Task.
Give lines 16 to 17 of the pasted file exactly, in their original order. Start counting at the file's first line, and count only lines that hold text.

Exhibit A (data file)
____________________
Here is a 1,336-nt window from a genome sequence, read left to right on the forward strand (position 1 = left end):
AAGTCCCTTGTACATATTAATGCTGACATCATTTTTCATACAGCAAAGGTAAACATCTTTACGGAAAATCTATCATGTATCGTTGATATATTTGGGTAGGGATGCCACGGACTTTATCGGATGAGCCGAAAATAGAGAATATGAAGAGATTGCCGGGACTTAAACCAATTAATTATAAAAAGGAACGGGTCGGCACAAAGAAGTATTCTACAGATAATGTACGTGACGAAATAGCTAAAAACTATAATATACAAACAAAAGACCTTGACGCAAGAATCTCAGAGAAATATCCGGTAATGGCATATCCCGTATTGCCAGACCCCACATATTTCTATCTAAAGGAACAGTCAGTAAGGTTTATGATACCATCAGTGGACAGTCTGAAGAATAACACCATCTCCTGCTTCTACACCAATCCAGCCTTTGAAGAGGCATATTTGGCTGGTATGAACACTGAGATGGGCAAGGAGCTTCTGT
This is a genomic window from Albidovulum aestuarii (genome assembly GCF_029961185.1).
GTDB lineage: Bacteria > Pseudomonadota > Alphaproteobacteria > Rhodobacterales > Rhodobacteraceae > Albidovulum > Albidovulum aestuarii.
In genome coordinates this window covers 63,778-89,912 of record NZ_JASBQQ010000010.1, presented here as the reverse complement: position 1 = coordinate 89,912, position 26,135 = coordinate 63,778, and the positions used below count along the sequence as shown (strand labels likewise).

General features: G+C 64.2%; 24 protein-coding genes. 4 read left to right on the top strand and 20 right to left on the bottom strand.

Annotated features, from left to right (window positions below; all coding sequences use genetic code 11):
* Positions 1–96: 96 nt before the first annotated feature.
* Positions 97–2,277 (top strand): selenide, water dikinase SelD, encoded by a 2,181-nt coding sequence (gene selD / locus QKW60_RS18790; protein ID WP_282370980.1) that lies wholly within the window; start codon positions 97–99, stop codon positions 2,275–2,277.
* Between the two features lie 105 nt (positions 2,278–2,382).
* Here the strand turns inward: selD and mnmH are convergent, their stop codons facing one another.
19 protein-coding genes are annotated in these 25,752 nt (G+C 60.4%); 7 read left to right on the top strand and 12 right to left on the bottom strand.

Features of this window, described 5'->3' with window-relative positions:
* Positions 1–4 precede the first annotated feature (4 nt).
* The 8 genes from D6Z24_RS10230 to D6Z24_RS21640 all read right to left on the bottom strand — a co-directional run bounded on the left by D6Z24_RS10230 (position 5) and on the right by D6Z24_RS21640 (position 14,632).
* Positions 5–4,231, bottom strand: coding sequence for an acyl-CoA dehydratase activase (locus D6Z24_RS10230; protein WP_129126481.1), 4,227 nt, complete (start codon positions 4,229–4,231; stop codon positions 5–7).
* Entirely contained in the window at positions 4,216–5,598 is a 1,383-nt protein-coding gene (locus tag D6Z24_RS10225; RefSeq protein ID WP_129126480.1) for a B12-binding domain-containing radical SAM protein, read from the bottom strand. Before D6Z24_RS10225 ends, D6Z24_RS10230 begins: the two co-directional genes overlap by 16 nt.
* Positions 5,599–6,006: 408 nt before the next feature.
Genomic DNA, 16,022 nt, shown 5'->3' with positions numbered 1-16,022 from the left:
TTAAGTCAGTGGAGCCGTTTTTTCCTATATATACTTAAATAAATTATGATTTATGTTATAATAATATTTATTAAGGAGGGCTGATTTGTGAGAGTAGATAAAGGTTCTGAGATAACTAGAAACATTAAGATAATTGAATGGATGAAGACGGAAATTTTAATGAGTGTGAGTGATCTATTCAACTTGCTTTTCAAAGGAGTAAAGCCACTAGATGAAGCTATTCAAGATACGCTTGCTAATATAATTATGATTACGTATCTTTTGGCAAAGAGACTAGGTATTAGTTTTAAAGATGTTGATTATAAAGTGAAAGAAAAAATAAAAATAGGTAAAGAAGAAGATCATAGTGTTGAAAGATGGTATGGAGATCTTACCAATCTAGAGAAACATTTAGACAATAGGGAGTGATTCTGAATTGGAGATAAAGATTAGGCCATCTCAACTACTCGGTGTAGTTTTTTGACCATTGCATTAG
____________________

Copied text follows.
* Positions 5–4,231, bottom strand: coding sequence for an acyl-CoA dehydratase activase (locus D6Z24_RS10230; protein WP_129126481.1), 4,227 nt, complete (start codon positions 4,229–4,231; stop codon positions 5–7).
* Entirely contained in the window at positions 4,216–5,598 is a 1,383-nt protein-coding gene (locus tag D6Z24_RS10225; RefSeq protein ID WP_129126480.1) for a B12-binding domain-containing radical SAM protein, read from the bottom strand. Before D6Z24_RS10225 ends, D6Z24_RS10230 begins: the two co-directional genes overlap by 16 nt.